The following examples are presented for illustration and not limitation.
(1) To a solution of 3.5 grams of potassium hydroxide and 20.2 grams of dodecanethiol in 50 milliliters of ethanol was added dropwise 4.63 grams of epichlorohydrin. The addition was accomplished in 5 minutes, during which the temperature of the reaction mixture rose from 26° C. to 66° C. The mixture was stirred at ambient temperature for 3 hours and was then poured into a large volume of water. The solid which precipitated was filtered off and allowed to dry. The yield of 1,3-bis(dodecylthio)-2-propanol weighed 23.5 grams and the compound melted at 40°-42° C.
(2) The 1,3-bis(dodecylthio)-2-propanol from Step (1) was dissolved in 75 milliliters of tetrahydrofuran. To this solution there was added 10.1 grams of triethylamine and then, dropwise, 5.0 grams of acryloyl chloride. The acid chloride addition was completed in 10 minutes during which the temperature rose from 21° C. to 53° C. The reaction mixture was stirred for 6 hours at ambient temperature and was then poured into water. The organic layer was separated and stripped of solvent on a rotary evaporator. There remained 24.0 grams of a pale yellow oil which was characterized as 1,3-bis-(dodecylthio)-2-propyl acrylate by means of its NMR spectrum.
(3) A solution of 23.0 grams of 1,3-bis(dodecylthio)-2-propyl acrylate, 9.05 grams of dodecanethiol and 1 milliliter of "Triton B" in 75 milliliters of ethanol was heated under reflux for 6 hours. The reaction mixture was allowed to cool and was then poured into a solution of 5 milliliters of concentrated hydrochloric acid in 300 milliliters of water. The light colored oil which precipitated crystallized on stirring and the crystalline solid was filtered off and allowed to dry. The product, 1,3-bis(dodecylthio)-2-propyl 3-(dodecylthio)propionate, weighed 31.5 grams and melted at 31°-32° C.
Substitution of tert.-dodecanethiol for n-dodecanethiol in the procedures described in Example 1 resulted in the formation of 1,3-bis(tert-dodecylthio)-2-propanol (from Step 1), 1,3-bis-(tert.-dodecylthio)-2-propyl acrylate (from Step 2) and finally 1,3-bis-(tert.-dodecylthio)-2-propyl 3-(tert.-dodecylthio)propionate. All three compounds are light colored, free flowing oils which were characterized by means of their NMR spectra.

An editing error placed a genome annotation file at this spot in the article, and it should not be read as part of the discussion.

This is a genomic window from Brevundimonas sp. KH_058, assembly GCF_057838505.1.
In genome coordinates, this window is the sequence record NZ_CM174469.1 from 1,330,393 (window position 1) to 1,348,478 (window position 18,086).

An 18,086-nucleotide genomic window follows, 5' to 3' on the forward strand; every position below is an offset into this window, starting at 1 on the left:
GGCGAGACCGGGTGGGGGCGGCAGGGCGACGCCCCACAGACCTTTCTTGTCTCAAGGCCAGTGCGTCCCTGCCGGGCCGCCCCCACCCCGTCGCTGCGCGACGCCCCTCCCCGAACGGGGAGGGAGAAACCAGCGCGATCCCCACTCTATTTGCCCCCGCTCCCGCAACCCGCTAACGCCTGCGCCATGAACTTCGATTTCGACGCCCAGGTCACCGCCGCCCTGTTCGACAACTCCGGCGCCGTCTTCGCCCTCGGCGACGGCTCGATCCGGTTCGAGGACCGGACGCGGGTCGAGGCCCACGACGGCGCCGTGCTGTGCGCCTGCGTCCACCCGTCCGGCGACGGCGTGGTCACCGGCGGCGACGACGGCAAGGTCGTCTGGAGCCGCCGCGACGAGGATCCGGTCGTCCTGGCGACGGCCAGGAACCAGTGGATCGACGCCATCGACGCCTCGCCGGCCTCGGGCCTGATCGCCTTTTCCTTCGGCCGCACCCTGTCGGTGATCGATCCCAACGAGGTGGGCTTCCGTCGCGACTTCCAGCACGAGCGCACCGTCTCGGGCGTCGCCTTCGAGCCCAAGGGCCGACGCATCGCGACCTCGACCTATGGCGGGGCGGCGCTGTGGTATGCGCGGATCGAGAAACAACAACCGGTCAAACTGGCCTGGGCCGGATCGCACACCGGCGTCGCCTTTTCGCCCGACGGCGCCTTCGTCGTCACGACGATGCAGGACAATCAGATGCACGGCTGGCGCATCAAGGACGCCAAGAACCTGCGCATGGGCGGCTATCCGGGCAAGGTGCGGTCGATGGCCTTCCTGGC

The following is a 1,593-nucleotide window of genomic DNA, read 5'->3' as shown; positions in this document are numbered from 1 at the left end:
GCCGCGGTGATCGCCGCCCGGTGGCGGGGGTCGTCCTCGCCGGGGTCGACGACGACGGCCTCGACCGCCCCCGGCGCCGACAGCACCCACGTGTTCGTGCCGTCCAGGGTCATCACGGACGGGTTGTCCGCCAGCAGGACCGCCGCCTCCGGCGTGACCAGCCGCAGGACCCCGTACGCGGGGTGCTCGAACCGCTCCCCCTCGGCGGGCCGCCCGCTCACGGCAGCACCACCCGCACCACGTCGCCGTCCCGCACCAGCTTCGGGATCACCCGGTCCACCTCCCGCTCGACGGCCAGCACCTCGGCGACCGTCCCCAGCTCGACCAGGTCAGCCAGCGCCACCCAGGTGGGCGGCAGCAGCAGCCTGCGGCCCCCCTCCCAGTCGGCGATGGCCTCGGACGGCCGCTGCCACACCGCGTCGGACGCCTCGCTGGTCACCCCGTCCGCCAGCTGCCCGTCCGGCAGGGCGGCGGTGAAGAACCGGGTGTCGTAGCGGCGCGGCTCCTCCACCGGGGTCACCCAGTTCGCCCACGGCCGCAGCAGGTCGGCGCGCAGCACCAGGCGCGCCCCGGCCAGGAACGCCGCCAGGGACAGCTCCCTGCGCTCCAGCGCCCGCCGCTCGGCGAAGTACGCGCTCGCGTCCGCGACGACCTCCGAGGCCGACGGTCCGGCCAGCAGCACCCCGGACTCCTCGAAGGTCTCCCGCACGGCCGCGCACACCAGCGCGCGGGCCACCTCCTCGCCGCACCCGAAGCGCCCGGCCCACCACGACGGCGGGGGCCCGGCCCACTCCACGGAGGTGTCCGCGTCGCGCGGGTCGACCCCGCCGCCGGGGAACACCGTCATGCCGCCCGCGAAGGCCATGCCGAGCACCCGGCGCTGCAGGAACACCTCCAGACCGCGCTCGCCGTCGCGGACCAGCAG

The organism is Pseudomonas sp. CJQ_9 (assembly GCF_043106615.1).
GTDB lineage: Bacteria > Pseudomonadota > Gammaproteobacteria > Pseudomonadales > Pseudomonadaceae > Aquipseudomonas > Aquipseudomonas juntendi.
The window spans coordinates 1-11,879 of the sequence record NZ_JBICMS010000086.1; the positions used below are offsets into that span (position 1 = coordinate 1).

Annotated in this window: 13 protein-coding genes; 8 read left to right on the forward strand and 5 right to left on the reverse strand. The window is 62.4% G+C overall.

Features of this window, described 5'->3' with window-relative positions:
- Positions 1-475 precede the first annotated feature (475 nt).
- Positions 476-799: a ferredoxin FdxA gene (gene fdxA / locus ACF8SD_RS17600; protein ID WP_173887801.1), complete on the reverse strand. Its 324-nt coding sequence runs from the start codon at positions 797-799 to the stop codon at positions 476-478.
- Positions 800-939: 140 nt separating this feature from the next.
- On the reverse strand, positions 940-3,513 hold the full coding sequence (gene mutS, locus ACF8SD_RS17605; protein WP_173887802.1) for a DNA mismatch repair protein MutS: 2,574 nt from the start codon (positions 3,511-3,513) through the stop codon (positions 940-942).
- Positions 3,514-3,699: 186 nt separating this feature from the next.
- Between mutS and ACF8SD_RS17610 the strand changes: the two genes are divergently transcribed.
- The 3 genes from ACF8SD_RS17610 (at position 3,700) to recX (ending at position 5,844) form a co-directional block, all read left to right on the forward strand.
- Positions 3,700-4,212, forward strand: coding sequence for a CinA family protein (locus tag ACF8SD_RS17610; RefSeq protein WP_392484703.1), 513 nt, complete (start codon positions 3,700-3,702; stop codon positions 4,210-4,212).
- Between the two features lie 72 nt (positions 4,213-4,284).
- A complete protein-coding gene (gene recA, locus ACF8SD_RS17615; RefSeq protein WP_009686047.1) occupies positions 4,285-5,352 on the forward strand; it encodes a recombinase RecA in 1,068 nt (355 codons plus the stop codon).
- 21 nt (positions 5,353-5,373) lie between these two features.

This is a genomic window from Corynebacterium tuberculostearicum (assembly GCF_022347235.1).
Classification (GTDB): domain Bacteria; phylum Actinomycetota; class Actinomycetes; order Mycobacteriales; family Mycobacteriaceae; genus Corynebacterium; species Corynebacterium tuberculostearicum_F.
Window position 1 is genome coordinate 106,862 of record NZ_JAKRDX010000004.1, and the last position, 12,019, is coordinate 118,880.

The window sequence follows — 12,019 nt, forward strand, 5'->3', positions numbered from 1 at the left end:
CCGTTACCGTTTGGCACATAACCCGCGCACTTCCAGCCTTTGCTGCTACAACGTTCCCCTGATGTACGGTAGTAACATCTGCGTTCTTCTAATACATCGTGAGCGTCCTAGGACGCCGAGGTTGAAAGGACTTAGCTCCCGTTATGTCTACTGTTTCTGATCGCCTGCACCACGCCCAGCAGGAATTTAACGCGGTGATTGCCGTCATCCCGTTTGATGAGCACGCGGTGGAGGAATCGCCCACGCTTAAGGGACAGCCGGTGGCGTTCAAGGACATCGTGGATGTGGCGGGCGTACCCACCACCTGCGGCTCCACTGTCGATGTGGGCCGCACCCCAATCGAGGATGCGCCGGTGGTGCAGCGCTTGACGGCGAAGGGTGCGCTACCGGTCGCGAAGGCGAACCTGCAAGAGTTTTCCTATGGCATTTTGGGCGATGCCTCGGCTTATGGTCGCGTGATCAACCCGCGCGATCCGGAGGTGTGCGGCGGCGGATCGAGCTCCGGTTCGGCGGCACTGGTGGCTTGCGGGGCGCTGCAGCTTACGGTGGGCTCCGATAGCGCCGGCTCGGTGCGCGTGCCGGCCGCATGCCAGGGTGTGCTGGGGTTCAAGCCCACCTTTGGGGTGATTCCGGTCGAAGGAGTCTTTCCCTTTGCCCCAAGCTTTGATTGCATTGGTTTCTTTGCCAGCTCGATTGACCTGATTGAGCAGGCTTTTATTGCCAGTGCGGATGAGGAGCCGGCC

1,3-bis(phenylthio)-2-propyl acrylate was prepared by using benzenethiol in place of dodecanethiol in the procedures described in Steps (1) and (2) of Example 1. A solution of 15 grams of the acrylate, 5 grams of benzenethiol, and 1 milliliter of "Triton B" in 75 millilters of ethanol was heated under reflux for 51/2 hours. The reaction mixture was allowed to cool and was then poured into water. The oil which precipitated was separated by extraction with toluene. The toluene solution was stripped of solvent on a rotary evaporator leaving 19.8 grams of 1,3-bis-(phenylthio)-2-propyl 3-(phenylthio)propionate which was identified by means of its NMR spectrum.
A solution of 15 grams of 1,3-bis-(phenylthio)-2-propyl acrylate, 9.2 grams of dodecanethiol, and 1 milliliter of "Triton B" in 75 milliliters of ethanol was heated under reflux for 53/4 hours. The reaction mixture was allowed to cool and was then poured into water. The oil which precipitated was separated by extraction with toluene and the toluene solution was stripped on a rotary evaporator. There remained 24.0 grams of a light colored oil which was identified as 1,3-bis-(phenylthio)-2-propyl 3-(dodecylthio)propionate by means of its NMR spectrum.
1,3-bis-(benzylthio)-2-propyl acrylate was prepared by using benzyl mercaptan in place of dodecanethiol in the procedure described in Steps (1) and (2) of Example 1. A solution of 14 grams of the acrylate, 5.8 grams of benzyl mercaptan and 1 milliliter of "Triton B" in 75 milliliters of ethanol was heated under reflux for 71/4 hours. The reaction mixture was allowed to cool and was then poured into water. The oil which precipitated was separated by extraction with toluene and the toluene solution was stripped on a rotary evaporator. There remained 21.0 grams of a light colored oil which was identified as 1,3-bis-(benzylthio)-2-propyl 3-(benzylthio)propionate by means of its NMR spectrum.
A solution of 16.5 grams of 1,3-bis-(benzylthio)-2-propyl acrylate, 9.45 grams of dodecanethiol, and 1 milliliter of "Triton B" in 75 milliliters of ethanol was heated under reflux for 11 hours. The reaction mixture was allowed to cool and was then poured into water. The oil which precipitated was separated by extraction with hexane and the hexane solution was stripped on a rotary evaporator. The residue, which weighed 22.5 grams, was identified as 1,3-bis-(benzylthio)-2-propyl 3-(dodecylthio)propionate by means of its NMR spectrum.
The antioxidative activity of the compounds and mixtures of this invention was determined by means of the oxygen absorption test. The testing procedure is of the type described in detail in Industrial and Engineering Chemistry, Vol. 43, Pages 4, 5 and 6  and Industrial and Engineering Chemistry, Vol. 45, Page 392 . A mixture of 0.5 parts of each compound and 0.5 parts of Wingstay T (Tradename of The Goodyear Tire & Rubber Company for butylated octyl phenols) was added to 100 parts of SBR-1006 and oxygen absorption measurements were made on the samples at 100° C. In addition, each compound and Wingstay T was added individually to SBR-1006 at a concentration of 0.5 parts per hundred and these samples were tested in the same way.